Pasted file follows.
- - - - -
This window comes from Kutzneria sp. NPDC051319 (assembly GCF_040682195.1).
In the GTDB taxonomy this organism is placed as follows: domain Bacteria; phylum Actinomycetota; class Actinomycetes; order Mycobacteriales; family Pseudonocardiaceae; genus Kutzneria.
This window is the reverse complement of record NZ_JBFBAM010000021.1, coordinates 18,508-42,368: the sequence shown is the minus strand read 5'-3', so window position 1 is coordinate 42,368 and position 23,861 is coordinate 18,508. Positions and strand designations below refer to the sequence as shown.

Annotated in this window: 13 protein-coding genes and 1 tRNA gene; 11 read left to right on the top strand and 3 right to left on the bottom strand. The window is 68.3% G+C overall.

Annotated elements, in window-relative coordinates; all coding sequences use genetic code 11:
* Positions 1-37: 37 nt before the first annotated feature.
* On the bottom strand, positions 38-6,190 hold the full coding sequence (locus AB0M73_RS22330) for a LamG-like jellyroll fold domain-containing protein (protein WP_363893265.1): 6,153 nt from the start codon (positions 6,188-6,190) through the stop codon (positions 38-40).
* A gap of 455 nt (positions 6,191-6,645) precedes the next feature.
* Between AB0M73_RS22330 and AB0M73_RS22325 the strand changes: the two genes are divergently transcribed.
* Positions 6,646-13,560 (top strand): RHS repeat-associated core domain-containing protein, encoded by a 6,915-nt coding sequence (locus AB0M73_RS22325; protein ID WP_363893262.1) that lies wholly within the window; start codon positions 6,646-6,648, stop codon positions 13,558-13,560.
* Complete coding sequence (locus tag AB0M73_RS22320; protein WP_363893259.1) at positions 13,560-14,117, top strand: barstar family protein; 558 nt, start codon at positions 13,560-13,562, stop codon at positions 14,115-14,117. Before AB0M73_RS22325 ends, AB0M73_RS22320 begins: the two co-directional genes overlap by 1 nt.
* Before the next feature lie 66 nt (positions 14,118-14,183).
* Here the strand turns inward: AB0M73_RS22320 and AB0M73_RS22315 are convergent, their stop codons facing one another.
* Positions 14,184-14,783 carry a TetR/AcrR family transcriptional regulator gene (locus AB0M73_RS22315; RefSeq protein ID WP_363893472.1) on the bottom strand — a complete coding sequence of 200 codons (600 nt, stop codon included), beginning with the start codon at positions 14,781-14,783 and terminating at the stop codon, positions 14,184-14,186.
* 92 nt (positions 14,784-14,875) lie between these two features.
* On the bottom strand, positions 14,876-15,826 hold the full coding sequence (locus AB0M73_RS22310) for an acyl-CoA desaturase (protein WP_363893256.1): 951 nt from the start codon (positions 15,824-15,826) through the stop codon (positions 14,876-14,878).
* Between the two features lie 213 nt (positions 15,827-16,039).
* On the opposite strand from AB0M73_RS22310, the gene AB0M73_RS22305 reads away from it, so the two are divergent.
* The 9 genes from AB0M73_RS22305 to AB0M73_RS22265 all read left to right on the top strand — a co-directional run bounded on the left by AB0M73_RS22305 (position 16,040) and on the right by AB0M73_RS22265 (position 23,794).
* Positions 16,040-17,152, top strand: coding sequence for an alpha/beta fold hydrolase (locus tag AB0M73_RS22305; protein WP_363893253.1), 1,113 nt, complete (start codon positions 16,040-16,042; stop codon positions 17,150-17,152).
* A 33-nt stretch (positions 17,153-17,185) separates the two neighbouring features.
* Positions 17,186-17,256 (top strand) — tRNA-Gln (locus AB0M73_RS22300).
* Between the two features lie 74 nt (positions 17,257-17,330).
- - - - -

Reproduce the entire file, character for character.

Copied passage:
This window comes from Kutzneria sp. NPDC051319 (assembly GCF_040682195.1).
In the GTDB taxonomy this organism is placed as follows: domain Bacteria; phylum Actinomycetota; class Actinomycetes; order Mycobacteriales; family Pseudonocardiaceae; genus Kutzneria.
This window is the reverse complement of record NZ_JBFBAM010000021.1, coordinates 18,508-42,368: the sequence shown is the minus strand read 5'-3', so window position 1 is coordinate 42,368 and position 23,861 is coordinate 18,508. Positions and strand designations below refer to the sequence as shown.

Annotated in this window: 13 protein-coding genes and 1 tRNA gene; 11 read left to right on the top strand and 3 right to left on the bottom strand. The window is 68.3% G+C overall.

Annotated elements, in window-relative coordinates; all coding sequences use genetic code 11:
* Positions 1-37: 37 nt before the first annotated feature.
* On the bottom strand, positions 38-6,190 hold the full coding sequence (locus AB0M73_RS22330) for a LamG-like jellyroll fold domain-containing protein (protein WP_363893265.1): 6,153 nt from the start codon (positions 6,188-6,190) through the stop codon (positions 38-40).
* A gap of 455 nt (positions 6,191-6,645) precedes the next feature.
* Between AB0M73_RS22330 and AB0M73_RS22325 the strand changes: the two genes are divergently transcribed.
* Positions 6,646-13,560 (top strand): RHS repeat-associated core domain-containing protein, encoded by a 6,915-nt coding sequence (locus AB0M73_RS22325; protein ID WP_363893262.1) that lies wholly within the window; start codon positions 6,646-6,648, stop codon positions 13,558-13,560.
* Complete coding sequence (locus tag AB0M73_RS22320; protein WP_363893259.1) at positions 13,560-14,117, top strand: barstar family protein; 558 nt, start codon at positions 13,560-13,562, stop codon at positions 14,115-14,117. Before AB0M73_RS22325 ends, AB0M73_RS22320 begins: the two co-directional genes overlap by 1 nt.
* Before the next feature lie 66 nt (positions 14,118-14,183).
* Here the strand turns inward: AB0M73_RS22320 and AB0M73_RS22315 are convergent, their stop codons facing one another.
* Positions 14,184-14,783 carry a TetR/AcrR family transcriptional regulator gene (locus AB0M73_RS22315; RefSeq protein ID WP_363893472.1) on the bottom strand — a complete coding sequence of 200 codons (600 nt, stop codon included), beginning with the start codon at positions 14,781-14,783 and terminating at the stop codon, positions 14,184-14,186.
* 92 nt (positions 14,784-14,875) lie between these two features.
* On the bottom strand, positions 14,876-15,826 hold the full coding sequence (locus AB0M73_RS22310) for an acyl-CoA desaturase (protein WP_363893256.1): 951 nt from the start codon (positions 15,824-15,826) through the stop codon (positions 14,876-14,878).
* Between the two features lie 213 nt (positions 15,827-16,039).
* On the opposite strand from AB0M73_RS22310, the gene AB0M73_RS22305 reads away from it, so the two are divergent.
* The 9 genes from AB0M73_RS22305 to AB0M73_RS22265 all read left to right on the top strand — a co-directional run bounded on the left by AB0M73_RS22305 (position 16,040) and on the right by AB0M73_RS22265 (position 23,794).
* Positions 16,040-17,152, top strand: coding sequence for an alpha/beta fold hydrolase (locus tag AB0M73_RS22305; protein WP_363893253.1), 1,113 nt, complete (start codon positions 16,040-16,042; stop codon positions 17,150-17,152).
* A 33-nt stretch (positions 17,153-17,185) separates the two neighbouring features.
* Positions 17,186-17,256 (top strand) — tRNA-Gln (locus AB0M73_RS22300).
* Between the two features lie 74 nt (positions 17,257-17,330).